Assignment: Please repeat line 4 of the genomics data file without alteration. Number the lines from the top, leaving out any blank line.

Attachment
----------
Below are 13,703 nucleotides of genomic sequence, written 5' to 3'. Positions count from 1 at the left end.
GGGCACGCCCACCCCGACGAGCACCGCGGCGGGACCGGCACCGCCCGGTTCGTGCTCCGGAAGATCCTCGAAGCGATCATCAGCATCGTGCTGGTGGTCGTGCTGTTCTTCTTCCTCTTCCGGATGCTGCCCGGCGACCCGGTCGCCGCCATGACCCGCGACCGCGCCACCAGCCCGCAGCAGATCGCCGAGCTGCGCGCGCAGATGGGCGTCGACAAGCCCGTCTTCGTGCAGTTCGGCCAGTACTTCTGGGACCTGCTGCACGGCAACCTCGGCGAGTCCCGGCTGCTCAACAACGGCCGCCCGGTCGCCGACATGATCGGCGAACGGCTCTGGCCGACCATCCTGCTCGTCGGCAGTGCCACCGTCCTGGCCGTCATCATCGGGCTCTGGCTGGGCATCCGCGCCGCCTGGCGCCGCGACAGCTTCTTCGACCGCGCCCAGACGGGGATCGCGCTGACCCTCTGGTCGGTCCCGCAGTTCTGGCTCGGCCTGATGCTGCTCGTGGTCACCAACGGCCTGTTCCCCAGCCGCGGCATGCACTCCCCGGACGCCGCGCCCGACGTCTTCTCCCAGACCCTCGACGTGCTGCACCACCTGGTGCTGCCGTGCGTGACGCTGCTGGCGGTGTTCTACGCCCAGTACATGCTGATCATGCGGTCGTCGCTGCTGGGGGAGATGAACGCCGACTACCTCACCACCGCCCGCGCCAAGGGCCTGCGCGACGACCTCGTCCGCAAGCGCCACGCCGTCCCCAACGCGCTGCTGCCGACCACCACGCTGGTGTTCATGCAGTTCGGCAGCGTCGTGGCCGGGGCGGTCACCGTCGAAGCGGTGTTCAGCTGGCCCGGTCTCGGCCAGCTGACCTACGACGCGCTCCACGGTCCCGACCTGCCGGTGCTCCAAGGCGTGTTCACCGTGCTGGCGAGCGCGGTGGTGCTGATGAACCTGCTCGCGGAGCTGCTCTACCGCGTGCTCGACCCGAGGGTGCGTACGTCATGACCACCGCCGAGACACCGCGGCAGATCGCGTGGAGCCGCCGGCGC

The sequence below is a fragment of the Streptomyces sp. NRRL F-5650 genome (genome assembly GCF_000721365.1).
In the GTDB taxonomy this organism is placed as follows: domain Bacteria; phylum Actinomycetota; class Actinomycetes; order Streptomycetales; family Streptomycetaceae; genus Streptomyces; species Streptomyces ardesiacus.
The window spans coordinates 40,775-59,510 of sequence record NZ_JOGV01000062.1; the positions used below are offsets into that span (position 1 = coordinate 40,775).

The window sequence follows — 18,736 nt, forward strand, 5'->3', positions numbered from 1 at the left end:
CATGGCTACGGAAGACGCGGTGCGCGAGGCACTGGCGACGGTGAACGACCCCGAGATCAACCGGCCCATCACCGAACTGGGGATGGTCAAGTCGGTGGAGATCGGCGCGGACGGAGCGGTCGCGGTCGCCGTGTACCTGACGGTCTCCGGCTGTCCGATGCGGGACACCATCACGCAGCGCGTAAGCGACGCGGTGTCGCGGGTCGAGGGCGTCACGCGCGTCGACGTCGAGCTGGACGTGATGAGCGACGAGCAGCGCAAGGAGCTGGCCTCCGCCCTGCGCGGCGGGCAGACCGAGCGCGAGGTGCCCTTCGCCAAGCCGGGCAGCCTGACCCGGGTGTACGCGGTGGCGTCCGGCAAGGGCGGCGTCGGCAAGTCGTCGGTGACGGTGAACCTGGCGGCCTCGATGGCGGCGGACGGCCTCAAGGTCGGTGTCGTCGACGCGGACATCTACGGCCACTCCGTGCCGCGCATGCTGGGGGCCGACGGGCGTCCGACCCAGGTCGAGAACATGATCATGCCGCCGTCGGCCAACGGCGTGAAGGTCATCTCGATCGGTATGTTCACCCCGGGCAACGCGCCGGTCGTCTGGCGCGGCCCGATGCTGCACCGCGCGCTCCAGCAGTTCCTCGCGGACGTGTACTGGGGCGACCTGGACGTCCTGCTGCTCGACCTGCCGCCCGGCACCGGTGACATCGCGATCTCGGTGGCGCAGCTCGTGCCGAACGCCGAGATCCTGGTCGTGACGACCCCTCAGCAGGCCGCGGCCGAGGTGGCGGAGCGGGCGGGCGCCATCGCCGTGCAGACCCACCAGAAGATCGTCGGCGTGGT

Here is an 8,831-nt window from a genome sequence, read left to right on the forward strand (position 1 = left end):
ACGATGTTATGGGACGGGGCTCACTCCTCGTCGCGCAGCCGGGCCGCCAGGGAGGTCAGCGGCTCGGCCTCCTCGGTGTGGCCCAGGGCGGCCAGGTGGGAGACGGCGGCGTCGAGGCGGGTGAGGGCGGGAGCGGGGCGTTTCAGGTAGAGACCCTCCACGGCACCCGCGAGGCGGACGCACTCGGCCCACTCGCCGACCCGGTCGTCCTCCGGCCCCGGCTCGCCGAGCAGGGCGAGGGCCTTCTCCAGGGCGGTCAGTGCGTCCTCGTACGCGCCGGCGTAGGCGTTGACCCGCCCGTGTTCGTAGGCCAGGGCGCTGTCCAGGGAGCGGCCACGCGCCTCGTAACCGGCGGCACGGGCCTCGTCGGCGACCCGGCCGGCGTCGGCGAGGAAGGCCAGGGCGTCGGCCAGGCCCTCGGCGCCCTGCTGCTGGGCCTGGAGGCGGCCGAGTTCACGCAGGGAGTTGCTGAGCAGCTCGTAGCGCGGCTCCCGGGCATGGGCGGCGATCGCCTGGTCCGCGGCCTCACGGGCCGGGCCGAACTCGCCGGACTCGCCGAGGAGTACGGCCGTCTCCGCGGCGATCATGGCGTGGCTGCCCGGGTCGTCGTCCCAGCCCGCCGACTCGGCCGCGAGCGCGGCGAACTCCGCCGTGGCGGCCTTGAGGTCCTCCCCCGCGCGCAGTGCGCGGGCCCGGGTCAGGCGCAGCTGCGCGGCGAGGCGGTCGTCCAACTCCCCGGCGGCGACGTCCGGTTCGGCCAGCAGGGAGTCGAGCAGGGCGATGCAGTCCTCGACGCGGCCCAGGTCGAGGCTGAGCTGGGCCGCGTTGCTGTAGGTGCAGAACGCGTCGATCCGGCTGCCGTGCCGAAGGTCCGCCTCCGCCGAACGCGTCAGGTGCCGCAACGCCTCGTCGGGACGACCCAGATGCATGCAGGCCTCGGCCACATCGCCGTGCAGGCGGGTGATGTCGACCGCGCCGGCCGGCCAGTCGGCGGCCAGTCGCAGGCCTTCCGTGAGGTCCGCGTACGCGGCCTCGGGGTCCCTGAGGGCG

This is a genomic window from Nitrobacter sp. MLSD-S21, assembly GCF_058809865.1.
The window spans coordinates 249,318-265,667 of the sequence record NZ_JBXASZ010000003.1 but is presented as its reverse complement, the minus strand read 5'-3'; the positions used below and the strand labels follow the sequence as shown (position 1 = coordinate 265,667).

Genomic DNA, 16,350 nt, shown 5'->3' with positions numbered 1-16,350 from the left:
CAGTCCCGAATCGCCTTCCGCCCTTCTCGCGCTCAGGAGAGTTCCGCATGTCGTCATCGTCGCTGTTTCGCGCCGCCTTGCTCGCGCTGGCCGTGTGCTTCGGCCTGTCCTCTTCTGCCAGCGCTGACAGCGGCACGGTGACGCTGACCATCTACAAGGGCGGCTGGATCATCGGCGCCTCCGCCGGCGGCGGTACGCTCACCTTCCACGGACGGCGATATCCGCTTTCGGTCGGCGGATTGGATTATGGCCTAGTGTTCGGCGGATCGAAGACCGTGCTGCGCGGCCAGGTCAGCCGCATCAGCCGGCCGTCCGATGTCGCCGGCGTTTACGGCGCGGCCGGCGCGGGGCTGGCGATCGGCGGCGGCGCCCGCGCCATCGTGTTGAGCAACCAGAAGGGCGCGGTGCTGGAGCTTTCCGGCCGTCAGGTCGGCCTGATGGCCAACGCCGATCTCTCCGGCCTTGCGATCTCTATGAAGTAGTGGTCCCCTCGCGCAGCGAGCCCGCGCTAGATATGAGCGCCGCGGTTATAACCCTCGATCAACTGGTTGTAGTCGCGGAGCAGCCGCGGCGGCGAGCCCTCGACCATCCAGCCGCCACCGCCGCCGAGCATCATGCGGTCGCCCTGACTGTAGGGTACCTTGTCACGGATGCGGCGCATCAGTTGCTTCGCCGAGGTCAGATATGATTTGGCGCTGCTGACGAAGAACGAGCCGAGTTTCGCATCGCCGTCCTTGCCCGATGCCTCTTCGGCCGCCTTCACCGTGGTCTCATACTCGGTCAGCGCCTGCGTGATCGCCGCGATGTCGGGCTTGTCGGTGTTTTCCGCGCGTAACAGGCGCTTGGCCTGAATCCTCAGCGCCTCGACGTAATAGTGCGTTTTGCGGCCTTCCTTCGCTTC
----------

In the GTDB taxonomy this organism is placed as follows: domain Bacteria; phylum Actinomycetota; class Actinomycetes; order Streptomycetales; family Streptomycetaceae; genus Streptomyces; species Streptomyces ardesiacus.